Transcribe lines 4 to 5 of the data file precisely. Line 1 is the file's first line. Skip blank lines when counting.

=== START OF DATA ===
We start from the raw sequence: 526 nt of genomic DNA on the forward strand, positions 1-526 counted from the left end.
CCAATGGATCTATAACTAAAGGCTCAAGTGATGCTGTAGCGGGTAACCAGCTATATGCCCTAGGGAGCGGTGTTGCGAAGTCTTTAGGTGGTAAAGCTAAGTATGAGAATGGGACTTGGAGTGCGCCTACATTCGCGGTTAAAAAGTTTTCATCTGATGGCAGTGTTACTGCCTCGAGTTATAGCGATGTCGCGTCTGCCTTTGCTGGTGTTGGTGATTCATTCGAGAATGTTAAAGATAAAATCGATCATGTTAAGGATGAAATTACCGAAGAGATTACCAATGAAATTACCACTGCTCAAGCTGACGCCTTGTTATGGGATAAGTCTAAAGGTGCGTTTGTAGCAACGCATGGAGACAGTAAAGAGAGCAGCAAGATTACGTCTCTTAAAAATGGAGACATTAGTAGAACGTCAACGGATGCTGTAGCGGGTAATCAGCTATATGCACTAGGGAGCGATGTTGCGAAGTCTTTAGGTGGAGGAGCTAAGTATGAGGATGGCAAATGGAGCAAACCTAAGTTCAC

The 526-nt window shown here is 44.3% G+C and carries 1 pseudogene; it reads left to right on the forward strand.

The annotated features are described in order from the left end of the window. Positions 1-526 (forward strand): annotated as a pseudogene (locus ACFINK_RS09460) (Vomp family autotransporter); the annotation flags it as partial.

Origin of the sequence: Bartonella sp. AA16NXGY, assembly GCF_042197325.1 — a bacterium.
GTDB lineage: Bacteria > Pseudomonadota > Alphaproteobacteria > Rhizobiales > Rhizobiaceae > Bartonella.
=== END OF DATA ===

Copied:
The annotated features are described in order from the left end of the window. Positions 1-526 (forward strand): annotated as a pseudogene (locus ACFINK_RS09460) (Vomp family autotransporter); the annotation flags it as partial.

Origin of the sequence: Bartonella sp. AA16NXGY, assembly GCF_042197325.1 — a bacterium.